As the movie had never been shown in German theaters, the first dub, titled Transformers: Der Kampf um Cybertron (Transformers: The Battle for Cybertron), was made in 1994 for airing on the German TV station RTL, to serve as a "pilot" for the G2 cartoon series which would be subsequently broadcast. (One might argue that the initial omission of the movie from the G1 cartoon's German airing schedule resulted in an information gap regarding the shift from the season 2 setting to the season 3 setting; but then again, the cartoon started with episodes from season 3 in Germany, and only six episodes from the first two seasons were ever aired during the entire original "G1" run of the show, so it's not like context problems weren't already all over the place.) Even though the dub was made only three years after the dub of the G1 cartoon had started on German TV, only a few of the German voice actors returned, most of them not even in the same roles they had played before. Optimus Prime, for example, was now dubbed by Thomas Rau, who had originally voiced Rodimus Prime, Blaster and Scourge in the cartoon itself. As in the dub of the cartoon before, all the characters retained their English names, with the excepticon of Devastator, whose name was translated as "Der Vernichter" for reasons unknown (he was "Devastator" in the dub of the cartoon itself). This version of the movie was only shown twice (not counting late-night reruns following those airings), on its TV premiere in April of 1994 and one year later, in May of 1995. It was never released on VHS either. (Contrary to a widespread rumor, the German TV edition of the movie was not edited to omit Starscream's death scene.)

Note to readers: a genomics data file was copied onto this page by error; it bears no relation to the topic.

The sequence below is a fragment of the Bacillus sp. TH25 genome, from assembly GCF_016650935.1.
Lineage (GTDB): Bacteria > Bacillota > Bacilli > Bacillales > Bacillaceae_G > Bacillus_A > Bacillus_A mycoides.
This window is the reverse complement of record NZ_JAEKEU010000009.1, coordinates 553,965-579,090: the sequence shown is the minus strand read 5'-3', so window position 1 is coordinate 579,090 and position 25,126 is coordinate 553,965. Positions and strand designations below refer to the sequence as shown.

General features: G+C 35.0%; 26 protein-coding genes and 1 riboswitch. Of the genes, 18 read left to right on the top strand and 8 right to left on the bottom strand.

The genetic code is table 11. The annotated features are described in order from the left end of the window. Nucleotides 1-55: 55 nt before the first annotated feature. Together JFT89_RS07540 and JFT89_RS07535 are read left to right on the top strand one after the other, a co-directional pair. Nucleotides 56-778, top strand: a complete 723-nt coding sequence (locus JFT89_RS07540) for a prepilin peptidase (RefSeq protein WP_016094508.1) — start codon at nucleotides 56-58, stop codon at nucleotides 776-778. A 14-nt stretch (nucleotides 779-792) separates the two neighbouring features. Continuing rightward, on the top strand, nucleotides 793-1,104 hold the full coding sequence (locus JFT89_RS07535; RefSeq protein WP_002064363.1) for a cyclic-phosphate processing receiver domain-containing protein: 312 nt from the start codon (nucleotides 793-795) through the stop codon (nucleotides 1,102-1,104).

In 2003, the movie, this time simply titled Transformers, was finally released on DVD in Germany, by a little-known, low-budget label. Since the TV edition of the movie had been used as a "pilot" for the G2 cartoon, and it had been archived under the title "Der Kampf um Cybertron", the dubbing masters were not located until more than a year later, so the DVD company assigned an entirely new dub - which makes the RTM 1 dub and the Voicebox dub of Energon look like masterpieces. Numerous translation errors resulted from the apparent lack of an original script, thus requiring the dubbers to translate simply from listening to the original audio; coupled with a lack of experience with the source material and a lack of professional knowledge in the English (and German) language in general, resulting in look-it-up-in-a-dictionary-use-first-suggestion translations, sentences that make no sense whatsoever at all in context, and generally stilted and unnatural-sounding dialogue. In addition, none of the voice actors sounded like they were particularly experienced in the field of dubbing, especially since none of their voices were recognizable from other productions. (It's not like the original TV dub was exactly a masterpiece, but there were some genuine gems, such as Bernd Simon's rendition of Starscream, or the Junkions' dialogue; and major technical and translation errors were by far fewer than the rampant across-the-board error-fest that was the DVD dub.)